On this night, I sat at the head of Mitchell’s bed as my young son leaned into my chest, struggling to breathe. I put my arms around him and held him close so he would feel safe. But Mitch was not safe. He was scared and I was, too. But I knew Mitch enough to know that if I held him, he would feel comforted. Sometimes, in life’s storms, all we can do is comfort each other.

Neither of us knew he had 48 hours left.

Like a baby made of sand, he would slip through my fingers and pass away – and my soul would break into unfathomable pieces.

I’m not sure why people wait to make important changes until time runs out – but it seems to be more common, than not. Mitch taught me to never take for granted the time we have – because it is always later than we think. Even though I did all that I knew to do, when it came to making moments, I wish I would have done better. I don’t live in regret because my mistakes and missed opportunities only motivate to do better and try harder. I am satisfied that I did my best while remembering I can always do better.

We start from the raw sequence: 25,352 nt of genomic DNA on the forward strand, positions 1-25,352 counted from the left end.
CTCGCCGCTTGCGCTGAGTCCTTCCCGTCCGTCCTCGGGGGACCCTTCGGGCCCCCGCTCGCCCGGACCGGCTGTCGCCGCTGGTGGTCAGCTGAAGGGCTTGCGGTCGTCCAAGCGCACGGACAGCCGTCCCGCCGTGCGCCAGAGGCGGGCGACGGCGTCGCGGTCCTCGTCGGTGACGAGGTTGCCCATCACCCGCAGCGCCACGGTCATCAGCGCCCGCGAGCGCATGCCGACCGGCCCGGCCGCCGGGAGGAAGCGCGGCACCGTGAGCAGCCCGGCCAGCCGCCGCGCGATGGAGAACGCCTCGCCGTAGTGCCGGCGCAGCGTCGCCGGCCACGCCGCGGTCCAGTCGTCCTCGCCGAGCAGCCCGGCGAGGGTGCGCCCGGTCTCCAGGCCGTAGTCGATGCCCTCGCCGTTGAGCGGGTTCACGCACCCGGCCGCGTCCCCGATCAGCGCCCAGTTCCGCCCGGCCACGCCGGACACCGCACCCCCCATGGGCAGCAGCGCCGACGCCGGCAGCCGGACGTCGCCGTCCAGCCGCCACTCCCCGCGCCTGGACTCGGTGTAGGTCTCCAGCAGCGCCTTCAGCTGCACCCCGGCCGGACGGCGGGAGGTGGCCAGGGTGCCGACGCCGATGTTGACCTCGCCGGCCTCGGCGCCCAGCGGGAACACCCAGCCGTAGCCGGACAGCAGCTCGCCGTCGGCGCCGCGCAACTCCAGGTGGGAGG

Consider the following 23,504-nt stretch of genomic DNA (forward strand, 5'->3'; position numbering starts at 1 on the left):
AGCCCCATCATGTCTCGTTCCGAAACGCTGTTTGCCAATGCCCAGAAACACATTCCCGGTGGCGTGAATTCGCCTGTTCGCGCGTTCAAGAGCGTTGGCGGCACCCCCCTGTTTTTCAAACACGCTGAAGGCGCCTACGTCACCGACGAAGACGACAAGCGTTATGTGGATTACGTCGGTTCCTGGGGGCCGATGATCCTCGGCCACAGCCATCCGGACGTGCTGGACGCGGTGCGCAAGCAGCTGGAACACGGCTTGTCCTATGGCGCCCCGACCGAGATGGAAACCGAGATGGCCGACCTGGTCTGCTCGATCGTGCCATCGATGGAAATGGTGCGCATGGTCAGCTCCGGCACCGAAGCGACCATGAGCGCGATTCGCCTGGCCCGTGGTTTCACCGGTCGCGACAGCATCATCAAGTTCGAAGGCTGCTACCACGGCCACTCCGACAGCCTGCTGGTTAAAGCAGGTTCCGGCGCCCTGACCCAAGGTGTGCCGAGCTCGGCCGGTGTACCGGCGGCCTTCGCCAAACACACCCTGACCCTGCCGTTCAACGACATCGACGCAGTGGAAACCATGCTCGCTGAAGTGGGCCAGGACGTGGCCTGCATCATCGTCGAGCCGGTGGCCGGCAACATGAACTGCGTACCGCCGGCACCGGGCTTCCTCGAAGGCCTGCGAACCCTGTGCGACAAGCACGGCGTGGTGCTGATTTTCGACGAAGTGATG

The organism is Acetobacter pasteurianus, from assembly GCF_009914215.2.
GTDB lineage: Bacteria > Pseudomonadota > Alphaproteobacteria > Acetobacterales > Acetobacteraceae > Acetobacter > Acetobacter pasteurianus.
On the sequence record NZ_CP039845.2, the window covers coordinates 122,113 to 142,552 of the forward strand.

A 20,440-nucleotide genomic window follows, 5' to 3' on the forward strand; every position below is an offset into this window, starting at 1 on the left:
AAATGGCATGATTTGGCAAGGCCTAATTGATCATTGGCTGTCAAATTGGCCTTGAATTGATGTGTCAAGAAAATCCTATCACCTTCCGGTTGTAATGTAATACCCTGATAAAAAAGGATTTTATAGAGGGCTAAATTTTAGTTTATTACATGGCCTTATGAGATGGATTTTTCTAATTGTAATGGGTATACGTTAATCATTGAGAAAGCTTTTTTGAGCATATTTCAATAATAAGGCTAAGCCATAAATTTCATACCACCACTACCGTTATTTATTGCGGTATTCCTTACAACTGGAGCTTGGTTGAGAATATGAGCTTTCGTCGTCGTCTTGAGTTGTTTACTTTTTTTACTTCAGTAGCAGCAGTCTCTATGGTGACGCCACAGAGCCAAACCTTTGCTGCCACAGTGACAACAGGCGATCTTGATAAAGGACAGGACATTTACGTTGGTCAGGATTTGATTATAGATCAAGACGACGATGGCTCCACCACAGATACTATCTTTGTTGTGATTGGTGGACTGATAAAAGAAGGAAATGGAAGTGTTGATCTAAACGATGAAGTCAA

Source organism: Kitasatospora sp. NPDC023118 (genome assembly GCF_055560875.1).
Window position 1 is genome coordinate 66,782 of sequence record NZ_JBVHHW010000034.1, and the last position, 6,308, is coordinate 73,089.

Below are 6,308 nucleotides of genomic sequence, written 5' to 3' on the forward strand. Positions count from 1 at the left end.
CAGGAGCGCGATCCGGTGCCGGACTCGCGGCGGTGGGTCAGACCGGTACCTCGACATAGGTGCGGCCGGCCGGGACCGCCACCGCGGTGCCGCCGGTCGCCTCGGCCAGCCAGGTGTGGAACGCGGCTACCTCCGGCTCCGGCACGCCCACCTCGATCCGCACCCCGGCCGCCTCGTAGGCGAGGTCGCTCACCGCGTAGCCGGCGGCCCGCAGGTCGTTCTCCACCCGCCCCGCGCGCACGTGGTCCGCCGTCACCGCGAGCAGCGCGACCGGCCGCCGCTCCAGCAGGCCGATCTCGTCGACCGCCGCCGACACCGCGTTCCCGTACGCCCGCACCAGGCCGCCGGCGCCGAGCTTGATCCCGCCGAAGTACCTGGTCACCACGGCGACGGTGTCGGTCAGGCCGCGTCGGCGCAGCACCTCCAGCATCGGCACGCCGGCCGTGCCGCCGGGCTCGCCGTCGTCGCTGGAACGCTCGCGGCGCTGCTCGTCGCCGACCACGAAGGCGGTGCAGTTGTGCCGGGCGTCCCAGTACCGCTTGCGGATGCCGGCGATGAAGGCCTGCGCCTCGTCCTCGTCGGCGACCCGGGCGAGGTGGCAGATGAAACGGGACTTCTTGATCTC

Lately, as many have noticed, I haven’t posted many new stories of Mitch; that is because I’ve had to turn my attention to something I helped put in motion before he passed away … something I risked everything to make happen, because of him. Now, I do it in honor of him. About a year before Mitch passed I was asked to help develop an idea that would help people live what they valued and make the most of their life. I didn’t know I was about to lose my son, and my plate was already filled to overflowing; I wasn’t looking for anything new. But when I saw what this new idea could do for people, I sensed it was part of my life mission. 

Aside from my faith and family, I care deeply about two things in life: Mitchell’s Journey and helping people live their core values so they can lead a meaningful life. That is who I am. Because of Mitch, that is who I have become – and I cannot put it down.